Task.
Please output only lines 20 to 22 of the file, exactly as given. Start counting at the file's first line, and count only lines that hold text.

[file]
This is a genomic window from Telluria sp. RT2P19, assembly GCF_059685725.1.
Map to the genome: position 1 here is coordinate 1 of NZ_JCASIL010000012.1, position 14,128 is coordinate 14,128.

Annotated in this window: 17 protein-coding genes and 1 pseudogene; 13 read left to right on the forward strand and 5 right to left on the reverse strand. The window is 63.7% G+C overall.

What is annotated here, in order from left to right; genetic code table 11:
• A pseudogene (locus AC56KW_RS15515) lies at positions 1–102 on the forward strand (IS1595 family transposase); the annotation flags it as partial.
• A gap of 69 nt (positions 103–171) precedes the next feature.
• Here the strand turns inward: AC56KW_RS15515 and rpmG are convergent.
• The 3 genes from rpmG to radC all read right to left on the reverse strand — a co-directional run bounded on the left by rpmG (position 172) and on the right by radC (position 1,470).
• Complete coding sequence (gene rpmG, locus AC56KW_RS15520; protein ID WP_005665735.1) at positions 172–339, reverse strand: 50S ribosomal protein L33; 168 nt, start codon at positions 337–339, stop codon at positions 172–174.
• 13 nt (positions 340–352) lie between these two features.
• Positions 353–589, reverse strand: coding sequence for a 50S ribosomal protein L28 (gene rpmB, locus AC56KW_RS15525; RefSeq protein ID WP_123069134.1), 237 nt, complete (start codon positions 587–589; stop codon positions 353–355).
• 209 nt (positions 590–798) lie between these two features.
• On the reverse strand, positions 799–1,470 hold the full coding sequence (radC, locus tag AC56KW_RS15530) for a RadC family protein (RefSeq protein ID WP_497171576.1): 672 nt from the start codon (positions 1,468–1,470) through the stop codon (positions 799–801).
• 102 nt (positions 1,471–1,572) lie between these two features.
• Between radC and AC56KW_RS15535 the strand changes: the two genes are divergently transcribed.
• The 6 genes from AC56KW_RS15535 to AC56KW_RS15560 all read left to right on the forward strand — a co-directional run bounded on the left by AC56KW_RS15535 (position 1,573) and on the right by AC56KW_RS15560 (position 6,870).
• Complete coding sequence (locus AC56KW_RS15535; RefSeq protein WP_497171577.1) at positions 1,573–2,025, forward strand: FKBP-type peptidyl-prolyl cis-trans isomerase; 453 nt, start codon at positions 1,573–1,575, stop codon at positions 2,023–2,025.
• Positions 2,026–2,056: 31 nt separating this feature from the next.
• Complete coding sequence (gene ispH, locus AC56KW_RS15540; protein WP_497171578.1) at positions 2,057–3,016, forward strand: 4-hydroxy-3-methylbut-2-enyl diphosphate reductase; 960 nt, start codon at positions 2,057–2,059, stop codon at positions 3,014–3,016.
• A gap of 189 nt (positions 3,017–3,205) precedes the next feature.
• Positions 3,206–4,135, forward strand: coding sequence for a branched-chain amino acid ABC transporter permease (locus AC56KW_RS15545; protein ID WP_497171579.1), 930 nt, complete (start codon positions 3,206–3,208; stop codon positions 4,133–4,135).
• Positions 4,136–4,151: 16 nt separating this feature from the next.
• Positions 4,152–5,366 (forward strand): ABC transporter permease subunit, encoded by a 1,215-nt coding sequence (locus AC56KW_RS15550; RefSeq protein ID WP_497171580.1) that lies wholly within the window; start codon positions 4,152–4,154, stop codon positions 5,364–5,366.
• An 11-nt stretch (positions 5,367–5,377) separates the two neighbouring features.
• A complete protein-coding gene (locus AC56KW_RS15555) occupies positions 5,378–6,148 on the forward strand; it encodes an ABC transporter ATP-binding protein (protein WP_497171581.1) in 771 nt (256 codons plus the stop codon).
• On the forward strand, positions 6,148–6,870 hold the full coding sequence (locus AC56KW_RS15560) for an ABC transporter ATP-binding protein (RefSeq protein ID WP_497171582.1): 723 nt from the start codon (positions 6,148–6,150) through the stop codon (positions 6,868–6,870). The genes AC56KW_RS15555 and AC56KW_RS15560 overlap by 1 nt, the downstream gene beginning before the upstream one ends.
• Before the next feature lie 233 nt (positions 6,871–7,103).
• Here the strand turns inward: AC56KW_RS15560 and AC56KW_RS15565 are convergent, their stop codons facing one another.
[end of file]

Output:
• A gap of 189 nt (positions 3,017–3,205) precedes the next feature.
• Positions 3,206–4,135, forward strand: coding sequence for a branched-chain amino acid ABC transporter permease (locus AC56KW_RS15545; protein ID WP_497171579.1), 930 nt, complete (start codon positions 3,206–3,208; stop codon positions 4,133–4,135).
• Positions 4,136–4,151: 16 nt separating this feature from the next.